We’ve been talking about getting your foot in the door to a great agriculture career by looking organized on paper or LinkedIn, but now, how do you transfer this organization and professionalism over to your interview? ; We’re going to do a series this week on interviewing, starting with how to prep leading up to the interview.
There are typically two types of interviews we do here at Career Solutions:
Face to face interviews
So, you may be wondering why we would do phone interviews versus face-to-face interviews. Well, for starters, we’re physically located in Indiana. We serve agriculture, equipment, and livestock companies all over the United States. We wouldn’t ask you to fly into Indiana if you were in Iowa and we were hiring for a position out there. No, rather, we’d do a phone interview and move onto the next steps if you qualify. (See our last blog post on the Career Solutions candidate process.)
If you were around the Northern Indiana region, we would most likely ask you to come in for a face-to-face interview. A couple of things we recommend:
1. Remain flexible and make yourself available - There is nothing worse than attempting to pin down a candidate for a position and either a) not being able to get a hold of them, or b) they’re too busy. Also, be sure to confirm the time, itinerary, get the proper address and directions if needed.
2. Find out appropriate dress attire - If you have piercings or tattoos, take the piercings out and I’d cover up any tattoos. We understand that tattoos are more mainstream, but when you’re interviewing, you still need to maintain professionalism.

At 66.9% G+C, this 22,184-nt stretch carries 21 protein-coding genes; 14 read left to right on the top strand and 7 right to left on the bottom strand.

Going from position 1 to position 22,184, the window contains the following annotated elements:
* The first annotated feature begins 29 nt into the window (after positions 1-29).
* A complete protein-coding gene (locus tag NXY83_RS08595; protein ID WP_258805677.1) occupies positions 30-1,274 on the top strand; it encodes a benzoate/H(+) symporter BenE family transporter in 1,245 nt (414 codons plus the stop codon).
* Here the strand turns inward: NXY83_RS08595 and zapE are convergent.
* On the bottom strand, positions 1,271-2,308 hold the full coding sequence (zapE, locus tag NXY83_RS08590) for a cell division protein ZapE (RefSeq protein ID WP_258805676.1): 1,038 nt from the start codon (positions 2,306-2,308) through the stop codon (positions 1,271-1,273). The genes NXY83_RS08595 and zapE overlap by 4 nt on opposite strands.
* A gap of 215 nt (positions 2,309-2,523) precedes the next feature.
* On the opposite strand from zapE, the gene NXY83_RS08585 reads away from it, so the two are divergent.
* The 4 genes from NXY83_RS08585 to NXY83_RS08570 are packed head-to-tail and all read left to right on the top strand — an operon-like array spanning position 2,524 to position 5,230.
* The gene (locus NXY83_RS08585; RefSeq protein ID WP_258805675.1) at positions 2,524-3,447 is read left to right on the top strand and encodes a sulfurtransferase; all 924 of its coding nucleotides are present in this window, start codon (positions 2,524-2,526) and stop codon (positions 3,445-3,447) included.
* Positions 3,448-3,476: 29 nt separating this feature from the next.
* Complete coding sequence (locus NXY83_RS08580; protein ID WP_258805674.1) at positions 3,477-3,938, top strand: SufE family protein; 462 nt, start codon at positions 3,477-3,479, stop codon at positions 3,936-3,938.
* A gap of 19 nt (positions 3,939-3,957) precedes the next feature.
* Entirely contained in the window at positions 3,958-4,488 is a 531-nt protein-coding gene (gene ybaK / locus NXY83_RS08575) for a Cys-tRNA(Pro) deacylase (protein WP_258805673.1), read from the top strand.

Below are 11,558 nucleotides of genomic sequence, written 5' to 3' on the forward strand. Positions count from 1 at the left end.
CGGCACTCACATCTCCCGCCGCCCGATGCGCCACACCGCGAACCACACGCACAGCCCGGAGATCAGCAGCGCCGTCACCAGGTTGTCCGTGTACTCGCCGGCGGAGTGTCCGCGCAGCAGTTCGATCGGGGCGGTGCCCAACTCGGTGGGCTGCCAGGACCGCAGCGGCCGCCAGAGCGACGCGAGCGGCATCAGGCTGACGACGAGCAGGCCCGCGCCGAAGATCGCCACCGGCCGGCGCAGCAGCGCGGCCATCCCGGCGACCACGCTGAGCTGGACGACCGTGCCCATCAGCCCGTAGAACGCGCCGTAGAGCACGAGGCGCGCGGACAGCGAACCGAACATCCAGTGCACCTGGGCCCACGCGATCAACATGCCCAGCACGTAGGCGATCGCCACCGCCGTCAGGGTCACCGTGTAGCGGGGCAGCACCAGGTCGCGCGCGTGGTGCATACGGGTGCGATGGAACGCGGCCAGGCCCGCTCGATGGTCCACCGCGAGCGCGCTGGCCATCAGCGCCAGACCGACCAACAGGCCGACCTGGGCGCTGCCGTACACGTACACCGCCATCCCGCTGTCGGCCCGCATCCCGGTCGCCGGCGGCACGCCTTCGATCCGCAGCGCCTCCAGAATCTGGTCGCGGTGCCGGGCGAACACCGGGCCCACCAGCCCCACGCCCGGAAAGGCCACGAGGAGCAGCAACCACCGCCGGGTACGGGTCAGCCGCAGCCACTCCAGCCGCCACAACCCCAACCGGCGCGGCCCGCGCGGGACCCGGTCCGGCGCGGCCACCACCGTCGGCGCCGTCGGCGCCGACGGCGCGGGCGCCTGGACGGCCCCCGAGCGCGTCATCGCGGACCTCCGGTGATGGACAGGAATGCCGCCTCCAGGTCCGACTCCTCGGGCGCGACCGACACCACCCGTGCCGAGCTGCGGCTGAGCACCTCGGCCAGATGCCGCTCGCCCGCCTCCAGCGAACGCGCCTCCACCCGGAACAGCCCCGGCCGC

3. Always, ALWAYS, do research on the company - The more you know about the history and progression of the company you’re interviewing for, the more impressed your interviewer will be. It shows you CARE about the company and that you want to be a team player. It also lets the interviewer know that you took time learning about them.
4. Always be honest about your experience - According to Pamela Meyer, author of Liespotting: “Up to 25% of C-Suite executives falsify their resumes and at least one third of all resumes contain misinformation: a made-up award; an embellished title; even an imaginary degree." Lying or falsifying your resume is not cool, and can lead to termination if found out. Always be honest, and if you need help on something, be up front about that as well. We’ll work with you, especially if the passion is there.
5. Write down any specific questions you may have - Yes, there always comes a time where your interviewer will ask if you have any questions. Now is the time to ask. This part is pretty easy if you’ve done your research as suggested in step three. We’ll talk about appropriate questions and questions to avoid in the next posts. Having questions prepared lets the company know you’re interested in your future and is also a sign of preparedness.
We hope this helps you prepare for your interview. Stay tuned for our next blog over more interviewing tips!
When a person goes off to college and has to answer that one question that everyone asks, "What do you want to do with your life?" or "What do you want to declare as your major?" It can be completely overwhelming. Seven years ago, up to 80% of college freshman did not declare a major. With so many areas of study and so many different fields, it's hard to make a decision. So, since we know agriculture, we're going to fill you in on what we know about that.
In one of the first blog posts we ever wrote, we talked about agriculture and why choosing a job in this field was worth it because over 1/4 of the United States GDP (Gross Domestic Product) is Agricultural-related. This translates to jobs. And Career Solutions is one of the best places to find these jobs.
But to answer that question on what type of jobs a degree in agriculture can get you, I've done some research and here's a couple of good resources I found.